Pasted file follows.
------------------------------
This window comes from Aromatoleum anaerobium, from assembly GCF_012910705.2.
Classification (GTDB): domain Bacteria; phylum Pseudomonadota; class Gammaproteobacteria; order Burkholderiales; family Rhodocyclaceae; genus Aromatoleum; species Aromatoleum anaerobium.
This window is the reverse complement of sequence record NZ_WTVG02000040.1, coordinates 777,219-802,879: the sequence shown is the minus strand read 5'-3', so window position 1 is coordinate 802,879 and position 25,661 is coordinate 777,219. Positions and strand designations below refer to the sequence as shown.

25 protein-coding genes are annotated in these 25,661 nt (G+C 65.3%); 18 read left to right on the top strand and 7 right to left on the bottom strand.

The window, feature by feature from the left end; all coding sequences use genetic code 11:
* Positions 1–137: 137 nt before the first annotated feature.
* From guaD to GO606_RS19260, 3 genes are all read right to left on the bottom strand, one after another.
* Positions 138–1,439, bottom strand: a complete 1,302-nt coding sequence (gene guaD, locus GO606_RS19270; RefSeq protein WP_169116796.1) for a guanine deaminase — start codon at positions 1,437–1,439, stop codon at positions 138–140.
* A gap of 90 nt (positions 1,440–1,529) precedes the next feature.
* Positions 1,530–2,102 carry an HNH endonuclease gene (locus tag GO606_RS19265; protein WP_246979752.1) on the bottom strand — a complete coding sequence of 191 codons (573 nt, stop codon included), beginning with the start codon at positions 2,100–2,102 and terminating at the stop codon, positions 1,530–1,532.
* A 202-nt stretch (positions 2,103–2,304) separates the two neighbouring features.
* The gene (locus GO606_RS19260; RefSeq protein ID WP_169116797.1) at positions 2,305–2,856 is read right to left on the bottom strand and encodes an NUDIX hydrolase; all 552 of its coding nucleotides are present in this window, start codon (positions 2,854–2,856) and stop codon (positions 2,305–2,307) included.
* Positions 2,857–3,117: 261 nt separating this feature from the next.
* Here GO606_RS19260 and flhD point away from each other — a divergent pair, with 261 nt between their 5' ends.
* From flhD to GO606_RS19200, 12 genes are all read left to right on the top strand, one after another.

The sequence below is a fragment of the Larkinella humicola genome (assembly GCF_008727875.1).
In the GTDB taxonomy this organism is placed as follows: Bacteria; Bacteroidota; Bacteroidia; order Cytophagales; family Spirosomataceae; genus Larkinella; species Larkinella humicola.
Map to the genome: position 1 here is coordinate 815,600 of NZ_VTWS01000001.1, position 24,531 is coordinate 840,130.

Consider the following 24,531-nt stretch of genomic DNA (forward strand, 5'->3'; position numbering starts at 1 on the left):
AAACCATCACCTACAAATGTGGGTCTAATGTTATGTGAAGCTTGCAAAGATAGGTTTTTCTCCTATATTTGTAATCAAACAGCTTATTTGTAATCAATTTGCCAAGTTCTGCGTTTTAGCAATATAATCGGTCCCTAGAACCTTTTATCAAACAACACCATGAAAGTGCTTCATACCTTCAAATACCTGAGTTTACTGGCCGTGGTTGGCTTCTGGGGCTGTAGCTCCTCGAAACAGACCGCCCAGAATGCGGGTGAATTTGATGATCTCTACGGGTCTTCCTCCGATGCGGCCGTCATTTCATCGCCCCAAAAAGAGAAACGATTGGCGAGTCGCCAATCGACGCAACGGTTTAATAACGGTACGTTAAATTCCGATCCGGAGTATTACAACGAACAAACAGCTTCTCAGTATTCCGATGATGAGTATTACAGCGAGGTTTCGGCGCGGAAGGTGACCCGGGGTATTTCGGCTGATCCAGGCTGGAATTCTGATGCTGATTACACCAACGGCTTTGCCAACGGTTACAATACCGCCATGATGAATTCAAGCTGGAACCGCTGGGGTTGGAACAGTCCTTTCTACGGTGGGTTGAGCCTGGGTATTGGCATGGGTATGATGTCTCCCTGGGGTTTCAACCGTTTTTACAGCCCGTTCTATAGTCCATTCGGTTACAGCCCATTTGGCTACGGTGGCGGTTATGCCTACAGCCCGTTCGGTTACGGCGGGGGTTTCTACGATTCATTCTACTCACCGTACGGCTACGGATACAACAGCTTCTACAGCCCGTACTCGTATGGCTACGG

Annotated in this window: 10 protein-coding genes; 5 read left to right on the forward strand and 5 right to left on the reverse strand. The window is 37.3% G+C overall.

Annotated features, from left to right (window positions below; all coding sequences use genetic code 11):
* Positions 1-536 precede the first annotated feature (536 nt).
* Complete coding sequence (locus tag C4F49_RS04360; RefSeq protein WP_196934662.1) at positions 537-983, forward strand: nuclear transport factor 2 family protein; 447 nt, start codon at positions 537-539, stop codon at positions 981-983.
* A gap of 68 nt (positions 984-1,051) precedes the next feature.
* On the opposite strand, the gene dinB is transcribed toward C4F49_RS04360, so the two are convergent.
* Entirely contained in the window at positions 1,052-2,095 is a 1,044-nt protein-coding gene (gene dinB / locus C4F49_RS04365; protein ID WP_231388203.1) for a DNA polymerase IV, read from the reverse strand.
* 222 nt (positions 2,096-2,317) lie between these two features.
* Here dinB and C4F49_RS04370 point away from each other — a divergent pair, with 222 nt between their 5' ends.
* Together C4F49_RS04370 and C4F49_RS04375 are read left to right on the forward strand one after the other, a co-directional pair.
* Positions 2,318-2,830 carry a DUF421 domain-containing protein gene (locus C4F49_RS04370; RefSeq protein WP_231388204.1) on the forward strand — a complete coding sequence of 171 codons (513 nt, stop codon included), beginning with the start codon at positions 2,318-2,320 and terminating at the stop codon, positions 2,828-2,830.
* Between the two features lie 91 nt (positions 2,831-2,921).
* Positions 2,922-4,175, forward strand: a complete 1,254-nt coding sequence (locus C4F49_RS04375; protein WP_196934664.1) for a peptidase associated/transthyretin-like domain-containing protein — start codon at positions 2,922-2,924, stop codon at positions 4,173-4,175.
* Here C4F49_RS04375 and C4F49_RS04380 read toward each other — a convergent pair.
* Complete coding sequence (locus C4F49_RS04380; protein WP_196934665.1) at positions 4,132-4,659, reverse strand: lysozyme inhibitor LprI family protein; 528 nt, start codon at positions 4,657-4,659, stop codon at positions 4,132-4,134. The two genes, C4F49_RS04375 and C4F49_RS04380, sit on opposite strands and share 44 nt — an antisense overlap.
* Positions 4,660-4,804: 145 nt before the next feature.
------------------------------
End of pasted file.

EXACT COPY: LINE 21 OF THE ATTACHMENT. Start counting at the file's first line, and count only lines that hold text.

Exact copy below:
Annotated in this window: 10 protein-coding genes; 5 read left to right on the forward strand and 5 right to left on the reverse strand. The window is 37.3% G+C overall.